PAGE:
Depression in Later Life

By Gregory A. Hinrichsen, Ph.D.

Dept. of Geriatrics, Icahn School of Medicine

About 15% of older adults have symptoms of depression and 3% have a serious problem with depression (what mental health professionals call a “major depression.”)  Symptoms of depression can include feeling sad/down-in-the dumps/”blue,” not being as interested in things as before, having to push oneself to get things done, feeling discouraged and self-critical, “seeing the glass half full,” problems with concentration and memory concerns, and other symptoms.  Sometimes people with “major depression” have sleep and appetite changes and even thoughts that life is not worth living.  Fortunately there are effective treatments for depression.  These include psychotherapy and antidepressant medications.  Most older adults prefer psychotherapy for the treatment of depression.  Studies show that 70% of older adults treated for depression show meaningful improvement in their symptoms.  Some of the challenges of later life increase risk for depression.  For example:  Medical problems, caring for a family member with medical problems or conditions like Alzheimer’s disease, conflict with a family member or friend, death of a spouse/partner or other important person, and feeling isolated and lonely.  If you wonder if you’re depressed, talk with your doctor, other health care provider, or social worker.  They might ask you a series of questions to see if it makes sense to get some help for depression.  Remember:  Depression can improve for most people and is not usually part of getting older.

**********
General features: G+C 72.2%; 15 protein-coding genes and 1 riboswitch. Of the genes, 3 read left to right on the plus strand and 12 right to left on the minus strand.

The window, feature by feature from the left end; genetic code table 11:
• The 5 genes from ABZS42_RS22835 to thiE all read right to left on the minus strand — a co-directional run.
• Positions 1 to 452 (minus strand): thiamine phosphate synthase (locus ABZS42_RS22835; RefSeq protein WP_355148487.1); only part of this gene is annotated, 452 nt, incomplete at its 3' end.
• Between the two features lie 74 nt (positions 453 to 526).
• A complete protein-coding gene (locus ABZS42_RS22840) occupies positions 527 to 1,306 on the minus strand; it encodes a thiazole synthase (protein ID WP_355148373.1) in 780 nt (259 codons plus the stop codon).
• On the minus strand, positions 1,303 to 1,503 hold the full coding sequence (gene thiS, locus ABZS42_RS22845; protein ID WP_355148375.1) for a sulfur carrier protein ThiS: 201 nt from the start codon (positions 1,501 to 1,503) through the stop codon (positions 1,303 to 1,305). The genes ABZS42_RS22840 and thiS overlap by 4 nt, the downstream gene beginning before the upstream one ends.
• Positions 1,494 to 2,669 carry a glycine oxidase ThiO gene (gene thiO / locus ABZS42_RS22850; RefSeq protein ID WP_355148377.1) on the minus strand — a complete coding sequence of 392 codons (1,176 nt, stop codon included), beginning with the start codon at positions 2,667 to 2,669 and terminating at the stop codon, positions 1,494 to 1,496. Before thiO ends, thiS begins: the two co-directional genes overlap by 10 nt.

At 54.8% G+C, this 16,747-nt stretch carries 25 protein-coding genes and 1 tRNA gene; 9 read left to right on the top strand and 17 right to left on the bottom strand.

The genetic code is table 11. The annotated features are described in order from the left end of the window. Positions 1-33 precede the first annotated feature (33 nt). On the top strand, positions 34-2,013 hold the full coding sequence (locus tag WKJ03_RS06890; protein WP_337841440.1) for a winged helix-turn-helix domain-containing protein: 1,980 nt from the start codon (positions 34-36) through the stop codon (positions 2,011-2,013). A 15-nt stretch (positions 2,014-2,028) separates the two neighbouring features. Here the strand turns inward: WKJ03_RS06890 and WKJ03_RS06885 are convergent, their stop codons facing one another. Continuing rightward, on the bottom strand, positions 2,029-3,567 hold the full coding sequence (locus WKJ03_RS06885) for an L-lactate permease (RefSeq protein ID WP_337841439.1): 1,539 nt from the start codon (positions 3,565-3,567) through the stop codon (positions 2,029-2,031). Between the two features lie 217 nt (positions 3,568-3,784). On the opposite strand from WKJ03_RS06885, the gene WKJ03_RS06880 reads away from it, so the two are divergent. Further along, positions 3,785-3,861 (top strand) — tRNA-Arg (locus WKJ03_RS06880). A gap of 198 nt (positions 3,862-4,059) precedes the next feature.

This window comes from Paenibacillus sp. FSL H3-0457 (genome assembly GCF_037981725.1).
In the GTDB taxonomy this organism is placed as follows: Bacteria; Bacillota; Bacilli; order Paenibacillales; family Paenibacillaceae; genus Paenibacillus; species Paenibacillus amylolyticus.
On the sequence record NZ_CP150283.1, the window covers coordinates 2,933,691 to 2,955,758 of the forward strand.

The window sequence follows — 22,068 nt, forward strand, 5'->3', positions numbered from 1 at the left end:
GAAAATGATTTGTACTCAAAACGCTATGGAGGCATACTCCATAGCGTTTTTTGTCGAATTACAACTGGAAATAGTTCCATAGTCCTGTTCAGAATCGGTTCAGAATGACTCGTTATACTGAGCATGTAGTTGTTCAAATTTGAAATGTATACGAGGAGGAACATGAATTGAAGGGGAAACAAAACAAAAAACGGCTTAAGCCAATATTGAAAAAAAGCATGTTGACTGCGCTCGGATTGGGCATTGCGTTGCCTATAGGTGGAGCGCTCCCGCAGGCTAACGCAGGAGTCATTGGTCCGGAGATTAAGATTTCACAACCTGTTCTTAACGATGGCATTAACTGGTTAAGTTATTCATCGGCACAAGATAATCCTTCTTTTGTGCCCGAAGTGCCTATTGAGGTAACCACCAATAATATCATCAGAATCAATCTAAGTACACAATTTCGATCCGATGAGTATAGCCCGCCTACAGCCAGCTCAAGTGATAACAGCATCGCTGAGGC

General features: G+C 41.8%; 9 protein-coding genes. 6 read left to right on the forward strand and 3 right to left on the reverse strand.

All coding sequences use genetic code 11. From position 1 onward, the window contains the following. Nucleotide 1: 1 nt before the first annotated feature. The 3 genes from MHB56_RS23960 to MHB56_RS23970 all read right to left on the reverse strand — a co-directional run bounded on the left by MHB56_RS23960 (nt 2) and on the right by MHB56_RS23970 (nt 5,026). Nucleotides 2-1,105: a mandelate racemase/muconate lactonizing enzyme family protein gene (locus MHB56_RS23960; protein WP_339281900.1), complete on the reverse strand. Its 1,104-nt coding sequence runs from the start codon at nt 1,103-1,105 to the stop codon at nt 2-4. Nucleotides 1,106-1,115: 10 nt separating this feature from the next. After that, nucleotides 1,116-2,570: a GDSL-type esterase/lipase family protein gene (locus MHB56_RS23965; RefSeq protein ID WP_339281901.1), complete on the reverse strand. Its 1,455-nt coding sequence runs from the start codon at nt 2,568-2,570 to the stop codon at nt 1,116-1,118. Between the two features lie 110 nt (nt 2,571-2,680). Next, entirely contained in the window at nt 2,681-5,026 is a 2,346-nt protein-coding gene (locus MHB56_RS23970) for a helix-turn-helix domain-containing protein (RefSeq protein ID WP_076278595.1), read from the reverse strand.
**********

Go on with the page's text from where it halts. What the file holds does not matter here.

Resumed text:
Through a UJA funded grant, a Mount Sinai Beth Israel Geriatrician and Geriatric psychologist will be working with PSPS on issues related to memory and aging.

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